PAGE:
Waking up at the crack of dawn is never a fun thing but when it is an exciting opportunity to drive to the Kaziranga national park and spend a weekend amidst the tall grass that hides within itself one of the most endangered species of animals in the world, is just another thing. What one does not always realize is that how really beautiful the state of Assam is. Grades of green flashing before your eyes as you drive along the fields of rice can never be just explained.
Living in Jorhat for almost three years had made me aware of how close to nature we really were. From the constant fear of getting dragged by foxes into the jungle to returning home early because a cheetah was loose. As tea gardens spread over across acres and acres, one almost felt as if this was the life in the north east with one bedraggled little airport in the mid 90s. Not yet declared a tiger reserve, Kaziranga in those days was more a weekend trip than anything else.
The early morning safari on the back of an elephant was one of the most exciting things for a twelve year old. But more than that was getting chased by a baby elephant for a pack of biscuits. Sitting on top of an elephant and getting a bird’s eye view from up above the tall elephant grass on which the elephant continuously fed along the way through the marshes, one would suddenly spot a wild boar or some colorful bird. Then the most surprising thing would happen to you. You would be looking along not expecting to find anything more than a couple of wild elephants, when the tall grass would clear and you would find the endangered and indigenous one horned rhinoceros playing in the mud.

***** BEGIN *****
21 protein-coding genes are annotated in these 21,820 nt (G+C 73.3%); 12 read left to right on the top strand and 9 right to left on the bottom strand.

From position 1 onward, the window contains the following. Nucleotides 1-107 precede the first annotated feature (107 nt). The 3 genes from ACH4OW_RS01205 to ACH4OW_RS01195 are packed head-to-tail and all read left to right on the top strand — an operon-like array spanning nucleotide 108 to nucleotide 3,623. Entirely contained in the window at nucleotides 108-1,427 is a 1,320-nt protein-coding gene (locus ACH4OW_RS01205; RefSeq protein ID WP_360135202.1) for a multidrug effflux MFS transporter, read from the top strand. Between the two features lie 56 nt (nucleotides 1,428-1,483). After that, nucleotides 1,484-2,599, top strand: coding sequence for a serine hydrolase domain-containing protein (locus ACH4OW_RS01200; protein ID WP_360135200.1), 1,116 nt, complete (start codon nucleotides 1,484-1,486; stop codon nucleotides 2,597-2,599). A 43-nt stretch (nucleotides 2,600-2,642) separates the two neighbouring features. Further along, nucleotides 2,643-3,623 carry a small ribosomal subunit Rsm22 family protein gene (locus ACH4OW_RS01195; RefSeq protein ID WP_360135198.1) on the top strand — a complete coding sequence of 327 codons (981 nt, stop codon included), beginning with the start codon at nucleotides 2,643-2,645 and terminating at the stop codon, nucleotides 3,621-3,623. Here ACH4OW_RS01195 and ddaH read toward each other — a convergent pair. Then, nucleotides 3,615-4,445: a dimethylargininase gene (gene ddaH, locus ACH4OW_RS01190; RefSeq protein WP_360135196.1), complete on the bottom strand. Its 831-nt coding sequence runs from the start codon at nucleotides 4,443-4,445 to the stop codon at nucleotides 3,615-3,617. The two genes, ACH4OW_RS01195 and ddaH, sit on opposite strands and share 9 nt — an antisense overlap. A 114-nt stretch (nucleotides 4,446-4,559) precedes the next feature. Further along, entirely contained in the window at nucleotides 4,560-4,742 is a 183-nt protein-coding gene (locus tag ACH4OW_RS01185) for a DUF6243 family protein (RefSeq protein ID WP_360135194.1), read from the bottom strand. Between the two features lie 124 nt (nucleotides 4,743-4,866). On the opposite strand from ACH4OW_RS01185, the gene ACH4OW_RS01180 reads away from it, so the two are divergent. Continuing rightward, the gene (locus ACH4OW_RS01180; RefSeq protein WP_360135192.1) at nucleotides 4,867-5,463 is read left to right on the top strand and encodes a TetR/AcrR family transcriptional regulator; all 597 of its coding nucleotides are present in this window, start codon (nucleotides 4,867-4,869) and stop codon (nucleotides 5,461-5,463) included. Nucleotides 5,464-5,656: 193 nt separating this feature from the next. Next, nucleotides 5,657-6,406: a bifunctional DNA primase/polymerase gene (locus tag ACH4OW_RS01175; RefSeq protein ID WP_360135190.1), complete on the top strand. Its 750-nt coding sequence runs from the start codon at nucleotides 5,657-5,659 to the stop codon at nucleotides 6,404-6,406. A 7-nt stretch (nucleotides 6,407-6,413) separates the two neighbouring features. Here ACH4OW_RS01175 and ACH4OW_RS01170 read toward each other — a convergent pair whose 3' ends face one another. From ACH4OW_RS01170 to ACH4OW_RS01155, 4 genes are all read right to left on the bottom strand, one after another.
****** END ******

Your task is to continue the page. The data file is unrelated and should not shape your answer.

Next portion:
This world heritage site along the banks of the Brahmaputra is the only natural habitat for the one horned rhino which was for the longest time, a threatened species. Tigers have also come up in numbers here in this moderated climate and low population. With other animals such as the wild buffalo, Indian elephant and the Indian civet, it is not only a most brilliant expedition for the winters months but it also a favorable sightseeing opportunity for those who have missed the north eastern forests.
On the way back, as a last glimpse of the national forest I will always remember this sight. A herd of wild elephants were migrating to the marshes for the winter months starting from small baby elephants to huge tusks taking pride in their movements. Eating and walking along in a leisurely pace, these elephants were the last beautiful moment in the even more beautiful park. It must be said though that on the way back we stopped at the Wild Grass resort for lunch and a sort of picnic before moving along on our way. It was a great stopover and was fashioned for tourists who were going to or coming from the national park.